When a crime is more serious than a misdemeanor, it is considered a felony. When a felony crime in the state of Arizona meets certain requirements, it can be deemed something called a dangerous offense, which is even more serious than a mere felony. When a case is designated as a dangerous offense, it can serve to increase the penalties for a conviction of a crime. This means that if a person committed a crime and that crime met the threshold for being a dangerous offense, they could be facing much harsher penalties than they would if they were charged with the crime itself rather than a dangerous offense.
What Is a Dangerous Offense?
Arizona law defines a dangerous offense as a felony that involves either
- “the discharge, use or threatening exhibition of a deadly weapon or dangerous instrument, or
- the intentional or knowing infliction of serious physical injury on another person.”
For the purposes of this definition, a dangerous instrument is defined as anything that under the circumstances in which it is used, attempted to be used or threatened to be used is readily capable of causing death or serious physical injury. Deadly weapon is defined under Arizona law as anything designed for lethal use, including a firearm. Additionally, serious physical injury is defined as an injury which creates a reasonable risk of death, or that causes serious and permanent disfigurement, serious impairment of health or loss or protracted impairment of the function of any bodily organ or limb.
If a felony meets either of these definitions, it is deemed a dangerous offense and will be treated far more harshly than the ordinary underlying crime would have.
How Could This Affect My Sentence?
Felonies in the state of Arizona are all organized by a class system. When it comes to dangerous offenses, felonies of each class that have been deemed a dangerous offense are sentenced within the guidelines of the chart shown below. Regardless of how the underlying felony would have been sentenced if it weren’t a dangerous offense, the court must follow those guidelines when providing sentences for dangerous offenses.
|Felony:||Minimum Sentence:||Presumptive Sentence:||Maximum Sentence:|
|Class 2||7 years||10.5 years||21 years|
|Class 3||5 years||7.5 years||15 years|
|Class 4||4 years||6 years||8 years|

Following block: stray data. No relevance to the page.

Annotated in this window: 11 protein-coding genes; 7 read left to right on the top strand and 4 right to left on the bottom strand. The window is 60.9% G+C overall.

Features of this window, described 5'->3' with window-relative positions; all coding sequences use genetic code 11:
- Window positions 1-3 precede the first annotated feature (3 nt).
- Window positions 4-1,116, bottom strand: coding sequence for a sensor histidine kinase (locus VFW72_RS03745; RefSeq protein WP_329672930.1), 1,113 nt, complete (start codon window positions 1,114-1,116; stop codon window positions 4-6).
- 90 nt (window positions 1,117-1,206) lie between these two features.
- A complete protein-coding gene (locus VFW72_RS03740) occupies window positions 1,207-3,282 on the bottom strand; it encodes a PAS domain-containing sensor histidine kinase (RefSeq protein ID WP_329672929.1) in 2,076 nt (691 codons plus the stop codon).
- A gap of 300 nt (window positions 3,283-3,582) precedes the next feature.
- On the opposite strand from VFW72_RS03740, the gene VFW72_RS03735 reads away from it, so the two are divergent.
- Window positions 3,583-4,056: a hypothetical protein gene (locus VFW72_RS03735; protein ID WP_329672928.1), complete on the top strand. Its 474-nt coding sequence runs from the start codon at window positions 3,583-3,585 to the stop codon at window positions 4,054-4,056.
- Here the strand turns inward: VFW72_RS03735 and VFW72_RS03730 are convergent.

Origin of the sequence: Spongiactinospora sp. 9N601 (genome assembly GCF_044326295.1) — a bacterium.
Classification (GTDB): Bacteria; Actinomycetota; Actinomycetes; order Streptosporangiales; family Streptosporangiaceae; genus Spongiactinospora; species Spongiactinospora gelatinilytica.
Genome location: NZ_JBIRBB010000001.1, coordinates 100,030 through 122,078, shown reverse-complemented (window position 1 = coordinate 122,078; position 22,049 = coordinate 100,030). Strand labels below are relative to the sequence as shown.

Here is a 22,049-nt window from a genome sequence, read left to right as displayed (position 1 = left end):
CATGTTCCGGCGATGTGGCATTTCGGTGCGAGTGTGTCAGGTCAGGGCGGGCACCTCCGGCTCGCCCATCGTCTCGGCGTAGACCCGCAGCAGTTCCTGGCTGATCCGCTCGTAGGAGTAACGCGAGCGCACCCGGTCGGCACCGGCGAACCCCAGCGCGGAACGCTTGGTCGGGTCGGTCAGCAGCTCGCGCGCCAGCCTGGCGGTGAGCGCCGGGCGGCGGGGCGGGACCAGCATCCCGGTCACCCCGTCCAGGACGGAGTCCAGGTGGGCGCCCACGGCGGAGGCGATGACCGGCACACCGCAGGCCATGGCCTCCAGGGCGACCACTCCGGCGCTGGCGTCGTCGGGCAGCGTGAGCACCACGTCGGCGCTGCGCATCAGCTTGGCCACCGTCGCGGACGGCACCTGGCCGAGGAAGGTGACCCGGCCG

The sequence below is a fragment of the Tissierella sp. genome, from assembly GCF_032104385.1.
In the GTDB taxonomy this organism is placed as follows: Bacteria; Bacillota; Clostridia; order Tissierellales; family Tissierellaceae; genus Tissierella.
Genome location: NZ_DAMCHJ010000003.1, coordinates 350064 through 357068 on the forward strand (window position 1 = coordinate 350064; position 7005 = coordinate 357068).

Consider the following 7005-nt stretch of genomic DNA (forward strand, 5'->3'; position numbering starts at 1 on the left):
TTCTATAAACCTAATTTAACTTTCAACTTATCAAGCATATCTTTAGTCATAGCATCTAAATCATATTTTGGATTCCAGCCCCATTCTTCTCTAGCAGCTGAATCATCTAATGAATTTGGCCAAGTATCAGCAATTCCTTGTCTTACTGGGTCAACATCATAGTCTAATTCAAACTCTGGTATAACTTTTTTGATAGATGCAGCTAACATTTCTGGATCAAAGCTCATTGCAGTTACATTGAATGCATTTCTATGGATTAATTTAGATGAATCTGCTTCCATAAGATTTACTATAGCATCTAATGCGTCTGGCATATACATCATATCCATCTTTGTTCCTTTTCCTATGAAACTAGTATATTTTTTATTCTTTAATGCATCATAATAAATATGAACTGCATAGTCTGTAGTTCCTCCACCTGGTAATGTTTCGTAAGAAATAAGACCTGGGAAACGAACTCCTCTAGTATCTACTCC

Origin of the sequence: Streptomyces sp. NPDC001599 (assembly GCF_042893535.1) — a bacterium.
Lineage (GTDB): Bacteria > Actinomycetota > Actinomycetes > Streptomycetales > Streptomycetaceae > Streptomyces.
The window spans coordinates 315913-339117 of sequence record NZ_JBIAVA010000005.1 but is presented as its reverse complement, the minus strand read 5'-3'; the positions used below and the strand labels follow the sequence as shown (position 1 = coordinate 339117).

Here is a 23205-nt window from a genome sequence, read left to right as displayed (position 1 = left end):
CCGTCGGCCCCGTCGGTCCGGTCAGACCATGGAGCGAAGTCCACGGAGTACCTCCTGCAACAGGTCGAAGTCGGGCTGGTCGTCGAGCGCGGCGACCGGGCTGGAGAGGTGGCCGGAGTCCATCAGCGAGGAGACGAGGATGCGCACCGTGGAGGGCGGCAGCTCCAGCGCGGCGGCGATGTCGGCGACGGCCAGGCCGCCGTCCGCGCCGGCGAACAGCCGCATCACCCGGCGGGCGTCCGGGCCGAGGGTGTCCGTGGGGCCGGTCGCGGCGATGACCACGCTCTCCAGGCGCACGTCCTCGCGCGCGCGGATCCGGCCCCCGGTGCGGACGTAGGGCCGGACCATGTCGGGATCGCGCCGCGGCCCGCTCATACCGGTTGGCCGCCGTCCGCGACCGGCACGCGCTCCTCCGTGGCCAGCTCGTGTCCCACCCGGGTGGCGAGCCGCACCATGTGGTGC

|Class 5||2 years||3 years||4 years|
|Class 6||1.5 years||2 and 1/4th years||3 years|
All dangerous offense convictions require mandatory prison time of at least the minimum amount provided for the felony class, regardless of whether this would be a first conviction or if the underlying crime would have required prison time. Moreover, in cases involving a dangerous offense, mitigating and aggravating factors will not be considered in sentencing. This means that once you’ve been convicted of this crime, there’s little that can change the sentence you’ll receive. Additionally, people convicted of dangerous offenses are almost never eligible for parole, probation, or early release.
Experienced Dangerous Offense Lawyer in Yuma, Arizona
If you or a loved one is facing a criminal charge with the dangerous offense sentencing enhancement in Arizona, you might feel terrified. Criminal charges are a serious matter, with the dangerous offense statute only adding to the stress on you and your loved ones. This is why it’s imperative to contact an experienced criminal defense attorney in Arizona to fight the charges alongside you. While dangerous offenses have more limited avenues for defense, these cases can be won and favorable outcomes are possible. As the oldest law firm in Yuma, the attorneys at Territorial Law have over six decades of combined experience zealously and relentlessly fighting for our clients. We understand that there are two sides to every story and that it is all too common that the justice system doles out unreasonably harsh penalties. Let us tell your story and protect you, your family, your life, and your future. Contact us as soon as possible for a free, confidential consultation so we can get started fighting for your rights and your future.